This study explored the variation in physiological oxidative status of West African Dwarf (WAD) goats as the rainy season progressed in a humid climate in south-west Nigeria. A total of 24 growing WAD bucks, averaging 10.5 kg + 0.78 liveweight, were reared under intensive and semi-intensive management systems during the rainy season. Twelve (12) bucks were used for each management system. Animals raised intensively were fed Megathyrsus maximus hay ad libitum, while those reared semi-intensively were allowed to graze freely in a fenced paddock. Their diets were supplemented with a maize grain-based concentrate. Blood samples were collected at the onset of the experiment and fortnightly throughout the 16-week experimental period. Oxidative stress biomarkers in blood were measured and analysed separately for each rearing system using repeated measures analysis. Means of oxidative stress biomarkers measured at the beginning and end of the rainy season were compared using a T-test. Results showed that intensively managed goats had significantly higher levels of bilirubin and uric acid in the early season than in the late rainy season. In semi-intensively managed goats, bilirubin, uric acid, and glutathione (GSH) levels were significantly higher at the start compared with the end of the rainy season. It could be concluded that the antioxidant capacity of WAD goats was greater early in the rainy season compared with the late rainy season under both management systems. Thus, during the early raining season WAD goats tend to have higher antioxidant capacity and, consequently, better immune responses, while the opposite is true during the late rainy season.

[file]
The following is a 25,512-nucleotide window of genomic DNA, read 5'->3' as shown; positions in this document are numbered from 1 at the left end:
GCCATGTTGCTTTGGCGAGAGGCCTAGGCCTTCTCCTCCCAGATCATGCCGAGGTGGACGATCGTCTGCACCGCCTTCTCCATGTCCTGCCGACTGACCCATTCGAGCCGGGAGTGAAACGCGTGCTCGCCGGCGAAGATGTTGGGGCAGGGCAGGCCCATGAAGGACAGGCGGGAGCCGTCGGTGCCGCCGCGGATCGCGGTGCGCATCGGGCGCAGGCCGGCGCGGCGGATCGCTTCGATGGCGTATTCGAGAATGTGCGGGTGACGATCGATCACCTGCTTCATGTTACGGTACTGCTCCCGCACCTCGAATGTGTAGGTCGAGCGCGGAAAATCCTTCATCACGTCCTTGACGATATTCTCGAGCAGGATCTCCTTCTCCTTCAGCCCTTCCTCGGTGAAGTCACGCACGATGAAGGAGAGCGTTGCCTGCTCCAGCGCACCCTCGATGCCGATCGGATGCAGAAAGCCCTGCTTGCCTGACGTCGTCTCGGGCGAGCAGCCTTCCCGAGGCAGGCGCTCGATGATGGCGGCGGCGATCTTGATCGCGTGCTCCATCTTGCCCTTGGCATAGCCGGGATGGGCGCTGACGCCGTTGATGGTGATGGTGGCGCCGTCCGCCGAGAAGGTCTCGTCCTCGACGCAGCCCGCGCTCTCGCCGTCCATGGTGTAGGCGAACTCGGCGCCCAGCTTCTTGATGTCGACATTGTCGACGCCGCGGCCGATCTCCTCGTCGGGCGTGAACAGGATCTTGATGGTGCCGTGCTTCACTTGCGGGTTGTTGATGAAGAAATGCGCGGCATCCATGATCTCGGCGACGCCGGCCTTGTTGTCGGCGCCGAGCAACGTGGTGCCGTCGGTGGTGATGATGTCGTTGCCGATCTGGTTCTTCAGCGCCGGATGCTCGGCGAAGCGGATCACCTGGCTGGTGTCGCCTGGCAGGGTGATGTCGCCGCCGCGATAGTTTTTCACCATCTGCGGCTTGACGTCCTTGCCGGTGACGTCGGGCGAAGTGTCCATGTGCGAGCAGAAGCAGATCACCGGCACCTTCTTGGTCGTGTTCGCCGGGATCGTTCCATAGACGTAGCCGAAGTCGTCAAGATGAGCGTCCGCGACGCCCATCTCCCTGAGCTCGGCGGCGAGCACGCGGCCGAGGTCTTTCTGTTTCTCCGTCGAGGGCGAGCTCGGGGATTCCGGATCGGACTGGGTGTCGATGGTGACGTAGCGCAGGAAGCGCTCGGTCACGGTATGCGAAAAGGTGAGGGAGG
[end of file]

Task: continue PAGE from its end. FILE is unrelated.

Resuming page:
"Experientia docet" - Experience is the best teacher